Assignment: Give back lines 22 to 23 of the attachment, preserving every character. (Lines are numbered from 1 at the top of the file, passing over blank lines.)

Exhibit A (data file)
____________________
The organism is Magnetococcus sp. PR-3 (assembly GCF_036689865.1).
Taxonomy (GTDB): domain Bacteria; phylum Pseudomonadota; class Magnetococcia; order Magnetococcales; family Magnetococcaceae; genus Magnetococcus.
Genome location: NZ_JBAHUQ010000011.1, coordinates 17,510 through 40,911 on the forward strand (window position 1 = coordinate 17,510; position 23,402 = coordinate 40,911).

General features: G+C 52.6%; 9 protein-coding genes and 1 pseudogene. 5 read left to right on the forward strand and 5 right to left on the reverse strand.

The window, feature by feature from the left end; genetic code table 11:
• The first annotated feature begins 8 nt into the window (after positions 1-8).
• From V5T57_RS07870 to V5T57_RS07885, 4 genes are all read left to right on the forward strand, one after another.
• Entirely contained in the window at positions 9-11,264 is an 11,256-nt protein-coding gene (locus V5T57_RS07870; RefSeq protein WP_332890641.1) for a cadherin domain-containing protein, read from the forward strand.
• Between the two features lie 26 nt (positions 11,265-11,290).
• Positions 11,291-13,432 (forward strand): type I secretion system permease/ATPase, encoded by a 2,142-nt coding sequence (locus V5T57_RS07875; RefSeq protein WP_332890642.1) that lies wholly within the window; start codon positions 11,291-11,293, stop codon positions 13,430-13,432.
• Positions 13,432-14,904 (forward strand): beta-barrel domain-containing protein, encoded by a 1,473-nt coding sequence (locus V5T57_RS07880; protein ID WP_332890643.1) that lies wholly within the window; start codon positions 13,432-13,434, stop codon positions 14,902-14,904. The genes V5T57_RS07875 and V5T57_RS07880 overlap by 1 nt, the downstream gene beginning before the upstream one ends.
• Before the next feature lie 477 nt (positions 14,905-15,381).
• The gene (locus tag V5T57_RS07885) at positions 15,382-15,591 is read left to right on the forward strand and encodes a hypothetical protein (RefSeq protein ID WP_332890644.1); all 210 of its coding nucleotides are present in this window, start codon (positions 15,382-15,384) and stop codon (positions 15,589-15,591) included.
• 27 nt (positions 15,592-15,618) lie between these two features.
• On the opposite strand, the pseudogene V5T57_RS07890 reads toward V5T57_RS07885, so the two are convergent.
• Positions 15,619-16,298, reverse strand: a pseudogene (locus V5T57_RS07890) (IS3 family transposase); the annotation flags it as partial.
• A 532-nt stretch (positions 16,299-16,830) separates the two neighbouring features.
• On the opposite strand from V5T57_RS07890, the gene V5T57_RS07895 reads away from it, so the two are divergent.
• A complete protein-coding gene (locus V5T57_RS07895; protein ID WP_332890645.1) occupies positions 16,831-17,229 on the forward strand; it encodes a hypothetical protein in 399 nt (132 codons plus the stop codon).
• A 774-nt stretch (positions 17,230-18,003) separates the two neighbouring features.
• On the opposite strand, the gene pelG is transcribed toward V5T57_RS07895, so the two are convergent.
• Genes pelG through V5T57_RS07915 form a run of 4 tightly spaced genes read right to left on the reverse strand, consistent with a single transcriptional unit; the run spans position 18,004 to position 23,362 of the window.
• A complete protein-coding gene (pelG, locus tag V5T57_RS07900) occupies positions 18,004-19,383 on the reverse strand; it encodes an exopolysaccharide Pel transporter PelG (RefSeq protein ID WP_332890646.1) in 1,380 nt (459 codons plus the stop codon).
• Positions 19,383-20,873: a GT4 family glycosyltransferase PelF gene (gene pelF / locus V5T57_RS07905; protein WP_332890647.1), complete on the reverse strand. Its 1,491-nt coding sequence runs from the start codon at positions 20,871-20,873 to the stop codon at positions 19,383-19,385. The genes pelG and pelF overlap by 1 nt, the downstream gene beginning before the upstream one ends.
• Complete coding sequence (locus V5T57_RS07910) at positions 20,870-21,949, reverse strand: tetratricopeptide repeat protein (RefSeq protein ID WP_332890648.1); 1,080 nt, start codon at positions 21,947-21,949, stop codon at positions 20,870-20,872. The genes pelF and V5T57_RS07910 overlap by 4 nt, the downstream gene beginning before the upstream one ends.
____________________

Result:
• Genes pelG through V5T57_RS07915 form a run of 4 tightly spaced genes read right to left on the reverse strand, consistent with a single transcriptional unit; the run spans position 18,004 to position 23,362 of the window.
• A complete protein-coding gene (pelG, locus tag V5T57_RS07900) occupies positions 18,004-19,383 on the reverse strand; it encodes an exopolysaccharide Pel transporter PelG (RefSeq protein ID WP_332890646.1) in 1,380 nt (459 codons plus the stop codon).